Stock indices ended the week mixed with the biggest gains in the Dow 30 Industrials and the biggest drop in the Russell 2000 small cap index.
The Consumer-price index rose more slowly in July compared to the month of June. However, the producer-price index rose at a faster rate in July.
The Senate passed a bi-partisan $1TN infrastructure bill which increases funding for roads, bridges and broadband internet over the next decade. Over half of the infrastructure bill is money repurposed from previously approved funds. The Senate also passed a $3.5TN budget framework with only Democratic votes. The framework merely opens the door for funding via the reconciliation process. Two Democratic Senators, while voting for the framework, have expressed concern over the size of the spending. House speaker, Nancy Pelosi, intended not to bring the infrastructure bill up for a vote until the budget framework is passed by the House. However, nine centrist House Democrats sent a letter to Nancy Pelosi that they will “not consider voting for a budget resolution until” the House approves the infrastructure bill. They also wrote, “With the livelihood of hardworking American families at stake, we simply can’t afford months of unnecessary delays and risk squandering this once-in-a-century, bipartisan infrastructure package.” Without these votes, the budget framework would not have enough Democratic votes to pass.
As the economy is recovering from the disruptions caused by the pandemic last year we thought we should mention the situation regarding those who are facing evictions. While the CDC issued a new eviction moratorium, it is likely to be thrown out by the time it reaches the Supreme Court. In December, Congress approved $46.6BN in rental assistance but as of June 30th only $3BN had been distributed. While this is a federal program, the assistance depends on more than 450 organizations to distribute aid. These include state, county, municipal governments and charitable organizations and getting the payments up and running has been slow. However, the pace of distributions is picking up with June distributions exceeding the previous three months.
Treasury yields fell with the 30-year bond yield closing at 1.930% and the 10-Year note closing at 1.286%. Crude oil fell to $68.01 a barrel and natural gas fell to $3.849 per MMBTUs. The U.S. dollar index fell to 92.52 and gold rose to $1781.10 an ounce.
In the economic numbers this week:
- China reported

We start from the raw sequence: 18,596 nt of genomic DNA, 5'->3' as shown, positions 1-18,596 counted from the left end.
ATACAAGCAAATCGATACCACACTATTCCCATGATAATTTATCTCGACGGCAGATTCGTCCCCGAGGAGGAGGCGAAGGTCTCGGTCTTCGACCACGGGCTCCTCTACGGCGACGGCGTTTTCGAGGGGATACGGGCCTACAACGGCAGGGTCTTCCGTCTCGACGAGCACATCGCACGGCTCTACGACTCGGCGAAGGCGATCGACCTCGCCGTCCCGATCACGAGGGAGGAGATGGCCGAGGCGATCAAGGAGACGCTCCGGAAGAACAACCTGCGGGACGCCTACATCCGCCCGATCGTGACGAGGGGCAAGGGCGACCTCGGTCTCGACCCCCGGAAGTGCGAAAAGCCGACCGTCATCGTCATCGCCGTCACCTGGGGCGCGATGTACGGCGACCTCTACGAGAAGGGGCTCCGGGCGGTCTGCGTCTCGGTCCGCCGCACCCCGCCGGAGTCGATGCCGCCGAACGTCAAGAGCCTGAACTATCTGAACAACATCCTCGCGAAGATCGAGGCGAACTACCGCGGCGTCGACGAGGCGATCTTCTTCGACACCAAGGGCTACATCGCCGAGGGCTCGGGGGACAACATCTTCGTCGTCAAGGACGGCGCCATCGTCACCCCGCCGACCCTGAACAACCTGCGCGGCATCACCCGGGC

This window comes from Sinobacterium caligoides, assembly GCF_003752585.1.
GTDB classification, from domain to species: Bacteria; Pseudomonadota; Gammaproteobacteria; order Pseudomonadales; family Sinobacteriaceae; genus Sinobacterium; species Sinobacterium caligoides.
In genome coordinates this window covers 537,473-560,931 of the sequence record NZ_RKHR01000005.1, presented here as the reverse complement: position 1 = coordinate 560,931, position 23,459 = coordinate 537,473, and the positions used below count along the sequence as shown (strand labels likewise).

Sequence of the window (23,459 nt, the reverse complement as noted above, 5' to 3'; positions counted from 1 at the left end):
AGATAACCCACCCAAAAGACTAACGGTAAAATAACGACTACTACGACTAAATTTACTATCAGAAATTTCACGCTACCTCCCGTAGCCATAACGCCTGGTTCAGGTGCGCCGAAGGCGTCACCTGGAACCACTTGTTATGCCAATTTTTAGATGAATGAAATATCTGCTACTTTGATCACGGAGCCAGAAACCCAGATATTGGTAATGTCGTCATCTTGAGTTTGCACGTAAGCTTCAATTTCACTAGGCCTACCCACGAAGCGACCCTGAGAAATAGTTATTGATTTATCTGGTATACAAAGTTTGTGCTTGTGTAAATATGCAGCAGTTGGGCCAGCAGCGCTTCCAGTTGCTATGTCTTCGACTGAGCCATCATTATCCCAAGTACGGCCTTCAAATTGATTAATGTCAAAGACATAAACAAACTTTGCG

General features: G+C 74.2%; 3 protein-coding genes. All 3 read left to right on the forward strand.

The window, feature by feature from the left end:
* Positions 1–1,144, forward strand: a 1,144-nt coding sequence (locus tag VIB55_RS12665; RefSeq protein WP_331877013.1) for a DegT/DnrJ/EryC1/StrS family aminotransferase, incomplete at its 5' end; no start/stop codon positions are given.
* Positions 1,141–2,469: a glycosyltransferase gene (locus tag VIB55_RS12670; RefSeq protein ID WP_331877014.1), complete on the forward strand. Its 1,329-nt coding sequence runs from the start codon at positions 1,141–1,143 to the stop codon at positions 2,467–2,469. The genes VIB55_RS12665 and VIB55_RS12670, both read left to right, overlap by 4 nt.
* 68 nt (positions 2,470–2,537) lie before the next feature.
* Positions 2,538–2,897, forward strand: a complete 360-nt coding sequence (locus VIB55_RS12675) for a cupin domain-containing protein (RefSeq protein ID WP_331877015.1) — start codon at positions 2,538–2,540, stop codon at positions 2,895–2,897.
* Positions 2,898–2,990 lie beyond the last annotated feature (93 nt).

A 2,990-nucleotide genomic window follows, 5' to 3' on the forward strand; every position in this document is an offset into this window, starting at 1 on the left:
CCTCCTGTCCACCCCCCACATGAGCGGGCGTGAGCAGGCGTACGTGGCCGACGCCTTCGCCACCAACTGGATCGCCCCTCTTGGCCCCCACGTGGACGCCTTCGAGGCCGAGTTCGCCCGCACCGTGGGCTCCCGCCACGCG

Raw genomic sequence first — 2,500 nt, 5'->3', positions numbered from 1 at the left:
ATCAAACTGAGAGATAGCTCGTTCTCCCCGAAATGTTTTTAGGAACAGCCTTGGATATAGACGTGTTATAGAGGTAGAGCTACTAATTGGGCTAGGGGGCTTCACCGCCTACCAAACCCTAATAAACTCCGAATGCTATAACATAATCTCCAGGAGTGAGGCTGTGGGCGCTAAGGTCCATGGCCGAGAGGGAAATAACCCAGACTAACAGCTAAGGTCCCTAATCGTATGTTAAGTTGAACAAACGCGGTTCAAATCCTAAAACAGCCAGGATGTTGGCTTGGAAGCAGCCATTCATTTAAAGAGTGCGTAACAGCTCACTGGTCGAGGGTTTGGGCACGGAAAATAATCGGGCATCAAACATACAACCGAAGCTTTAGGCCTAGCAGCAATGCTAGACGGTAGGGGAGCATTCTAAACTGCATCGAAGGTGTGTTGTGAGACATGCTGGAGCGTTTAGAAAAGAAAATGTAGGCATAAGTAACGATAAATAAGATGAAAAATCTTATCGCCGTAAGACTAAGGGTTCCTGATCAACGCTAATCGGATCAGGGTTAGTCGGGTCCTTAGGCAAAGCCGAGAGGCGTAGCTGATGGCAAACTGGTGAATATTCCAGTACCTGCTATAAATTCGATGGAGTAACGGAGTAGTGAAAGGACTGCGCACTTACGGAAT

- Factory-gate prices rose 0.5% in July and 9.0% from a year earlier up from June’s 8.8% year over year increase in June. Higher commodity prices, particularly coal and oil were attributed for the increase.
- Consumer prices rose only 1.0% in July from a year earlier, down from 1.1% in June. The small increase was due to a 3.7% drop in food prices that were elevated in 2020 due to African Swine Fever in pigs. Nonfood prices in July were up 2.1% in June from a year earlier, up from 1.7% in June.
- Looking forward it is expected that inflation will cool in August and September due to pandemic measures in response to the Delta Variant Covid-19 cases.
- The Labor Department reported:
- The consumer price index rose 0.5% in July down from 0.9% increase in June. From a year earlier it was up 5.4%. Excluding volatile food and energy, core prices rose 0.3% in July and 4.3% from a year earlier. Prices of air travel, apparel, entertainment and recreation remain below pre-pandemic levels.
- The producer-price index rose 1.0% in the month of July and 7.8% from a year earlier. Core prices, excluding volatile food and energy rose 0.9% in July and 6.2% from a year ago. Three quarters of the July increase was due to a 1.1% increase in services. Wholesale goods price rose only 0.6%, down from a 1.2% increase in June. Approximately 20% of the goods gain was due to a sharp increase in cold-rolled steel and strip.
- A seasonally adjusted 375,000 workers filed initial claims for unemployment in the week ending August 7th, down 12,000 from a revised 387,000 the week before.
- The 4-week moving average of claims, designed to smooth out volatility, rose to 396,250.
- Continuing claims were 2.8MM down from a revised 2.9M in the week ending July 31st.
- A broader measure of claims including extended benefits, pandemic assistance and other programs fell from 13.1MM to 12.1MM in the week ending July 24th.
- For the full unemployment report go here: https://www.dol.gov/ui/data.pdf .
- The EIA weekly oil report is here: http://ir.eia.gov/wpsr/wpsrsummary.pdf . Also, the EIA reported in the prior week:
- Field production of crude oil rose from 11.2MMBPD to 11.3MMBPD.
- Natural gas storage rose 49BN cubic feet and is below the 5 year average at this time of year.
- Baker Hughes reported the number of active oil rigs rose 10 to 397. The number of active natural gas rigs fell 1 to 102.
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Loren C. Rex, CFP®, MA Erik A Smith, AIF®
President Managing Partner
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